This was the hardest day on the Cotswold Way for me. I woke feelng weary, despite what felt like a good night’s sleep. I struggled through breakfast, not feeling like eating, knowing that I had to put something in my stomach to fuel my legs. We started the day slowly, climbing up out of North Nibley to the Tyndale Monument. As we cimbed shafts of light cut through the trees, lighting us up as we passed.
After a steep climb we reached the monument, erected in honour of William Tyndale, the first person to translate the Bible into English, he fled the country due to religious persecution and was burnt at the stake as a heretic in Brussels for his faith. The monument stands proudly on the escarpment, visible from a long distance.
From the monument it is an easy flat walk across the grassland and through woodland to reach another monument, a small collection of pine trees surrounded by a low, circular wall, the trees originally planted to celebrate victory at the battle of Waterloo and replaced several times in the intervening years. Still feeling tired, slow and fed up with myself, we stopped here on one of the many benches, to enjoy the view and relax for a short while.
We dropped down into Wotton Under Edge, a bustling town built on the wool trade. Today was a Saturday so the town was busy with people and it looked stunning with hanging baskets bursting with rainbow blooms and shop windows full of colourful displays. Unfortunately I was still struggling, so we took the opportunity to stop in a cafe for coffee and cake, and soft drinks. We carried on along the route of the Cotswold Way, exploring the town as we went. I was particularly taken by the Hugh Perry’s almshouses, built to provide homes for 6 poor women and 6 poor men, with strict rules about religious observance, still lived in by local elderly people, in the centre of the courtyard, a tiny chapel, a beautiful, peaceful place. We passed the Parish church, busy with people preparing for the fete happening that afternoonAs we headed out of town, we passed the site of an old mill, now a tranquil meadow, once a place full of life. A toad warning sign on the road let us know that there was somewhere here who cared, and watched out for the animals that lived here, a great thing to see.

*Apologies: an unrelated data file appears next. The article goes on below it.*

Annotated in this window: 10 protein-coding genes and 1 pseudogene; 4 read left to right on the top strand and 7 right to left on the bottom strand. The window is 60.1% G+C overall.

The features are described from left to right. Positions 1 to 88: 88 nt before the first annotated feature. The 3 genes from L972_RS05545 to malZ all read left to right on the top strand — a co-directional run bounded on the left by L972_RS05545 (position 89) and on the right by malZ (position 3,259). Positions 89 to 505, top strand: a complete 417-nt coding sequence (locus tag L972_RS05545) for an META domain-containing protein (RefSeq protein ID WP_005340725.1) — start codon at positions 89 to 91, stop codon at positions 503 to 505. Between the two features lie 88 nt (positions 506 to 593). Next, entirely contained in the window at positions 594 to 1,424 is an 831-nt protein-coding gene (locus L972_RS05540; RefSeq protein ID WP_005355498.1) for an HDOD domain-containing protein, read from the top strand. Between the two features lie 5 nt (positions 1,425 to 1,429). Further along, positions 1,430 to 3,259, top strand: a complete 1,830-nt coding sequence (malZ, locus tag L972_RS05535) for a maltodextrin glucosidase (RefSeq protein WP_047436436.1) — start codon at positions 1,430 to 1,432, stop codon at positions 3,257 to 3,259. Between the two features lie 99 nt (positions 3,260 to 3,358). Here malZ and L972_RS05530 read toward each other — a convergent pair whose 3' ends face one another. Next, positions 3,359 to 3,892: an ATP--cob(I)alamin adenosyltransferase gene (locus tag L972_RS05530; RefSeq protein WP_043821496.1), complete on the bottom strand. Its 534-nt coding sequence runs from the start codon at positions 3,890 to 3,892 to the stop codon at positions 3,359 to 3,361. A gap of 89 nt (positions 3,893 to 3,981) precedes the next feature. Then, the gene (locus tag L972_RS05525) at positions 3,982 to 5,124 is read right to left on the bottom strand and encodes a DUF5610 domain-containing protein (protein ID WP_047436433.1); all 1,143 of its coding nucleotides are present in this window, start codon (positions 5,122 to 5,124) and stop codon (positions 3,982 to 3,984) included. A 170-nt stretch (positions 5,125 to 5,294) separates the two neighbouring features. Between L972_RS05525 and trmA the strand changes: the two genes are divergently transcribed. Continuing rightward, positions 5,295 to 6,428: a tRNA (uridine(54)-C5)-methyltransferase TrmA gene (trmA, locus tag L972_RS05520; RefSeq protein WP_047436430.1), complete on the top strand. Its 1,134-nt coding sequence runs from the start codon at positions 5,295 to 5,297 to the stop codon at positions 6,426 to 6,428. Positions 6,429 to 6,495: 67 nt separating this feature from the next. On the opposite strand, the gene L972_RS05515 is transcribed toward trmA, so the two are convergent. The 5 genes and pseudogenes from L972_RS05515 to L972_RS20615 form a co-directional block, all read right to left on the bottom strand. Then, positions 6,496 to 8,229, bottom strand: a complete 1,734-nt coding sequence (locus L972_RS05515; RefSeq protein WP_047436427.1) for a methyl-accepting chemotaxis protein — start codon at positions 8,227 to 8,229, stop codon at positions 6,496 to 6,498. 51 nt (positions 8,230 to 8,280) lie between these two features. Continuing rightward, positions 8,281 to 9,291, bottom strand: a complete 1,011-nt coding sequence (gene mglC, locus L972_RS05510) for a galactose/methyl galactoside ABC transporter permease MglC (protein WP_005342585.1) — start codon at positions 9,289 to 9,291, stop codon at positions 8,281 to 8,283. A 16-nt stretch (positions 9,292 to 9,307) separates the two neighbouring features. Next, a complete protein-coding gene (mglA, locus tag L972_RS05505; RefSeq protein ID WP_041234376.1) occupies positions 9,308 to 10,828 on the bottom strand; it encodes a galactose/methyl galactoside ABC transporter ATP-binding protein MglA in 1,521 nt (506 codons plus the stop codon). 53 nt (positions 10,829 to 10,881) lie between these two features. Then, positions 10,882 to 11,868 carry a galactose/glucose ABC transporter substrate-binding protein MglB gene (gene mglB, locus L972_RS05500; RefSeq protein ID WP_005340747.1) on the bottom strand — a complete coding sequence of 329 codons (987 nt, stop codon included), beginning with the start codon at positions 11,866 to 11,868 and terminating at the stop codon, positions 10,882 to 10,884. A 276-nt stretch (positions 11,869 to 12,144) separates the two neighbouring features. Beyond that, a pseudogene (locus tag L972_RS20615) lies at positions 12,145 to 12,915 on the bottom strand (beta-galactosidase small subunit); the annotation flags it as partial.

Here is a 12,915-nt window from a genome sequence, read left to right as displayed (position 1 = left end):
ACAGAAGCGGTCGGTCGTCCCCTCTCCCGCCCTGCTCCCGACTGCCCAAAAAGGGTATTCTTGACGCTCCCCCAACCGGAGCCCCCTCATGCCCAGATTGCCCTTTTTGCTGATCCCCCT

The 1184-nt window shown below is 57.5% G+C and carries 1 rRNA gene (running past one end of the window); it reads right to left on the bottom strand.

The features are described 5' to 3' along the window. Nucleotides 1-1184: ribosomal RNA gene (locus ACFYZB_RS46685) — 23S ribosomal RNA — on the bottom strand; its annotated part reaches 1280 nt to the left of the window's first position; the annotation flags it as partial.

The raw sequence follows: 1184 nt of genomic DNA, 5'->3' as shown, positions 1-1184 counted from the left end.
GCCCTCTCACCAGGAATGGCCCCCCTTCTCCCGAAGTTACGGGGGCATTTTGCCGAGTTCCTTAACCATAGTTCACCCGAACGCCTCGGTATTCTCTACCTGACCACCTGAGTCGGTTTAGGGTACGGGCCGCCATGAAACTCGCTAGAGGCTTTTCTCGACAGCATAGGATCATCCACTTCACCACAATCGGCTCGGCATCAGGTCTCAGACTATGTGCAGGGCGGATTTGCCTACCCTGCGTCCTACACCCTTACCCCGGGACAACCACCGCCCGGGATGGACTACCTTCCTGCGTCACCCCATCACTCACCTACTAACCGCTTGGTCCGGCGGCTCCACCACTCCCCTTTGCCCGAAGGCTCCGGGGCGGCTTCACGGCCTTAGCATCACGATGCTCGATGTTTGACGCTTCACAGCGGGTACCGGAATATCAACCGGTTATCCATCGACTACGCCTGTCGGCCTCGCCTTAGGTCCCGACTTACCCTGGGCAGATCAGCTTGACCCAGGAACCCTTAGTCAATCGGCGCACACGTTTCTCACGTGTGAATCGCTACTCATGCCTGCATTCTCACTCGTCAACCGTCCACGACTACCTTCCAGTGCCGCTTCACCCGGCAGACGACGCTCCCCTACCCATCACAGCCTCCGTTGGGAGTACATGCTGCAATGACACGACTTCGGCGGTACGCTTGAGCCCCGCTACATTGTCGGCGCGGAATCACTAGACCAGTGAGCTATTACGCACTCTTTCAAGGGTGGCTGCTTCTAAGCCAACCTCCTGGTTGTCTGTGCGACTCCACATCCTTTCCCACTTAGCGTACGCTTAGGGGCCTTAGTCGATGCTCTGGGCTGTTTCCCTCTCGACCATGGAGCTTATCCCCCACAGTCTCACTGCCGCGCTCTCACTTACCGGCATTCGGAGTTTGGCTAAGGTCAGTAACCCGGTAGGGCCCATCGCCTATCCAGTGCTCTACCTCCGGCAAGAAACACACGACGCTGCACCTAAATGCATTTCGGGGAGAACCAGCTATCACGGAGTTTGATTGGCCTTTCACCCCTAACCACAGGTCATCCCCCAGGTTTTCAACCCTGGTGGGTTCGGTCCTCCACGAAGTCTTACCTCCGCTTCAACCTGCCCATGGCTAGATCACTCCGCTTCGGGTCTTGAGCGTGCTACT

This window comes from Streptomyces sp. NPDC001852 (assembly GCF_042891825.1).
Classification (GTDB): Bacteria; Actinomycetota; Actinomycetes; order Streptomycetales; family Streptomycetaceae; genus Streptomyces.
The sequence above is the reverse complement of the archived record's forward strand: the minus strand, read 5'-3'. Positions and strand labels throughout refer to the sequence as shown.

We climbed up on to the escarpment once more, poppies brightening up the parched landscape. It was hot, I was increasingly tired and we bickered as we climbed. After a stop for lunch a the top of the climb, we’d calmed down and made up, stupid argument put behind us, our only one of the walk. We descended through woods and across fields to reach Alderley. We were surprised to see the banners of Lannister and Stark flying gaily on some gateposts and a knight in armour striding by, a Game of Thrones themed wedding in a vineyard, looked like fun!
We passed fields full of horses and Highland Cows relaxing in the shade, then mill ponds and streams on the way to Lower Killcott. I was feeling increasingly unwell, tired, sore, stomach churning, exhausted. We climbed up from Lower Kilcott, initially through woods. I was cheered to find a rock decorated as a tiny bird nestled among moss at the side of the path, it’s come home with us, a lasting reminder of our trip. Passing rearing pens for game birds, we were back into the heat of the sun crossing parched fields. Ahead the Somerset Monument, built to commemorate the achievements of General Lord Robert Somerset, particularly in the battle of Waterloo.
From there it was a walk along the road, heading into Hawkesbury Upton. We had about another 5 miles to go to reach Old Sodbury, where we would be spending the night. I was exhausted, I didn’t have it in me to walk another five miles that day. Instead of carrying on our walk we walked into Hawkesbury Upton, made our way into the pub and ordered a taxi to take us to Old Sodbury. I felt sad, disappointed, upset with myself, but utterly exhausted. There was no way I could have walked another 5 miles that day. I hope we will holiday in the Cotswolds again, we loved the area, and when we do, we will walk those five miles.
We settled in to the Dog Inn, our home for the night, a come down from the amazing Nibley House, where we had set off from that morning. As the evening progressed, the reason for my exhaustion became apparent. I felt very unwell, feverish with an upset stomach and spent the night tossing and turning, freezing cold, boiling hot, up and down to the toilet. Not a great end for a day on the Cotswold Way.